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Dealing with the Debris: Lake Charles residents still dealing with storm damage nine months later

Updated: May. 20, 2021 at 10:56 PM CDT
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NEW ORLEANS (WVUE) - It has been nine months since hurricanes Laura and Delta made landfall in Southwest Louisiana, causing mass destruction to the region. With the start of hurricane season coming up, many residents are not ready to face another storm as they continue to rebuild.

In the middle of all the destruction, there are stories of recovery.

As you drive around Lake Charles, some things remain untouched since the storms: trees snapped, street signs bent, homes with work yet to begin. But one thing is noticeable cleaner-- the streets.

Lake Charles city officials say crews picked up more than four million cubic yards of debris following hurricanes Laura and Delta. To put that into perspective, that amount could fill nearly 200 football fields.

But piles of debris are still found throughout the area, like in front of Natalie Sookdial’s home-- a home she and her husband purchased just eight months before Hurricane Laura’s landfall.

“The contractor didn’t cover or tarp the roof correctly. Our roof is still unfinished and so these fell um with the recent rain over just the last couple of weeks,” she said, as her home is yet to be repaired. “The damage came in through the back patio and in throughout the attic into several places of the house- my daughters’ bedroom, the office, or playroom.”

At first, the family of five lived in a camper in the driveway. Quickly running out of room, they moved into a rental property they own in the city. She said they used money from insurance and personal savings for the contractor work.

“Some work has been done. Some concrete work was done, some framing work was done, but we’re in an even worse situation now because of the work that was not finished by the contractor,” said Sookdial.

On almost every street in Lake Charles, homes still have blue rooftops. On nearly every corner, there are signs advertising for contractors. The faint smell of sawdust fills the air as residents rebuild.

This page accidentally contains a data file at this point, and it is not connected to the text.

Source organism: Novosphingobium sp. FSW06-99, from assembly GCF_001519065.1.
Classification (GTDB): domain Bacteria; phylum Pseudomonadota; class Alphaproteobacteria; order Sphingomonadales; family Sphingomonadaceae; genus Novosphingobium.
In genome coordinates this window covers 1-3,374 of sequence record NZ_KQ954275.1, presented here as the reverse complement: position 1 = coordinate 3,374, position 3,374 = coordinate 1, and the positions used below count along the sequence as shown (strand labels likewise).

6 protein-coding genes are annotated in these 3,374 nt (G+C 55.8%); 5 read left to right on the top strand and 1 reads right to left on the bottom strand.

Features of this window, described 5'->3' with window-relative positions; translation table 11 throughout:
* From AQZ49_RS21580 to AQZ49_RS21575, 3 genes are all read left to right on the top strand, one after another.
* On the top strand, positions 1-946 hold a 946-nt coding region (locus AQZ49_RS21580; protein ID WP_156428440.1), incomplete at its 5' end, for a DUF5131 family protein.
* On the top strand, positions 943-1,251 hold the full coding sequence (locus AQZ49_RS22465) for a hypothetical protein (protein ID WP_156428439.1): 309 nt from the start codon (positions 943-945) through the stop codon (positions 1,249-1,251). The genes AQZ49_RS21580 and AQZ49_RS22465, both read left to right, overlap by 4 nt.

“Two closets had to be totally gutted just from immense water,” said Portia Metoyer as she walks through the shell of her home of 20 years. Work has yet to begin.

“And things are gonna start you know for a while there. We thought we were moving along with work just to gut the house and then we discovered that we still have water coming in where it wasn’t even recognized before,” she said.

Like many others in the region, Metoyer is playing a waiting game.

“We have kids, we have extended family. We have a one-bedroom apartment.”

And as hurricane season nears, she hopes storms stay away.

“Every day I just pray I’m guided where I need to be with the people I need to talk to to make something happen and to make it whole again,” said Metoyer.

A little further north in the small community of Moss Bluff, there is some progress. Erin Davison said windows for her home ordered in December 2020, just arrived two weeks before the start of hurricane season. She said the big hold-up came from waiting on insurance money.

“Just those little things that are very frustrating that you have to consistently stay on when you’re like ‘oh my God just fix my house’,” said Davison. “What voice do I have because the insurance has all the power, the adjusters have the power. And it’s sad.”

For now, she and her husband-- and the dogs-- live in a camper in the backyard until their house becomes a home again.

“It’s challenging to keep a positive mental fortitude especially whenever you’re like okay now we’ve got hurricane season starting again,” she said. “So we’ve been patient with the timeline because we know we’re not the only ones that need it.”

Moving forward-- it’s become a theme here in Southwest Louisiana. The people aren’t waiting for national media attention. They aren’t waiting for federal government aid. They are taking matters into their own hands-- pushing through with grit and determination to rebuild stronger and better than before.

Hundreds of severely damaged homes and businesses across SWLA have yet to make any progress and recovery.

Hurricane Delta’s landfall about a month after Hurricane Laura’s landfall, the freeze in February, and recent flooding have not helped.

The city of Lake Charles is making a final pass for debris this week all ahead of the June first start to hurricane season.

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